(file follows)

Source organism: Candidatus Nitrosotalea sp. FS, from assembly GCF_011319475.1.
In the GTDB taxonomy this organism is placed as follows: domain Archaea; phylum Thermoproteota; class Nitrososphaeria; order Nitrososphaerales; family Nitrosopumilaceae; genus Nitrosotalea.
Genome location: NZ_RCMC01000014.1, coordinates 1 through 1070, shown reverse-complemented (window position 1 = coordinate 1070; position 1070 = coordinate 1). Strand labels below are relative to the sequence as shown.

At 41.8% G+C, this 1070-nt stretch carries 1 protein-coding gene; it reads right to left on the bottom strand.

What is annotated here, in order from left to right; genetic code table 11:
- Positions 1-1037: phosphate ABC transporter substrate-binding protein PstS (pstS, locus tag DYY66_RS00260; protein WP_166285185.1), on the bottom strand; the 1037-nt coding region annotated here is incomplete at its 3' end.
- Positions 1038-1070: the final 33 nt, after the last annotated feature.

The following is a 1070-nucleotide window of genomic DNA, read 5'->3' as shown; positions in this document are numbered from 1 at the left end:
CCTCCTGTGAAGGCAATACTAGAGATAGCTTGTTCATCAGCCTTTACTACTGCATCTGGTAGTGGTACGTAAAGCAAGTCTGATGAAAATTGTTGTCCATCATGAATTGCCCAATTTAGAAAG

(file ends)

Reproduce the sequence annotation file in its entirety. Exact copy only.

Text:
Source organism: Candidatus Nitrosotalea sp. FS, from assembly GCF_011319475.1.
In the GTDB taxonomy this organism is placed as follows: domain Archaea; phylum Thermoproteota; class Nitrososphaeria; order Nitrososphaerales; family Nitrosopumilaceae; genus Nitrosotalea.
Genome location: NZ_RCMC01000014.1, coordinates 1 through 1070, shown reverse-complemented (window position 1 = coordinate 1070; position 1070 = coordinate 1). Strand labels below are relative to the sequence as shown.

At 41.8% G+C, this 1070-nt stretch carries 1 protein-coding gene; it reads right to left on the bottom strand.

What is annotated here, in order from left to right; genetic code table 11:
- Positions 1-1037: phosphate ABC transporter substrate-binding protein PstS (pstS, locus tag DYY66_RS00260; protein WP_166285185.1), on the bottom strand; the 1037-nt coding region annotated here is incomplete at its 3' end.
- Positions 1038-1070: the final 33 nt, after the last annotated feature.

The following is a 1070-nucleotide window of genomic DNA, read 5'->3' as shown; positions in this document are numbered from 1 at the left end:
CCTCCTGTGAAGGCAATACTAGAGATAGCTTGTTCATCAGCCTTTACTACTGCATCTGGTAGTGGTACGTAAAGCAAGTCTGATGAAAATTGTTGTCCATCATGAATTGCCCAATTTAGAAAG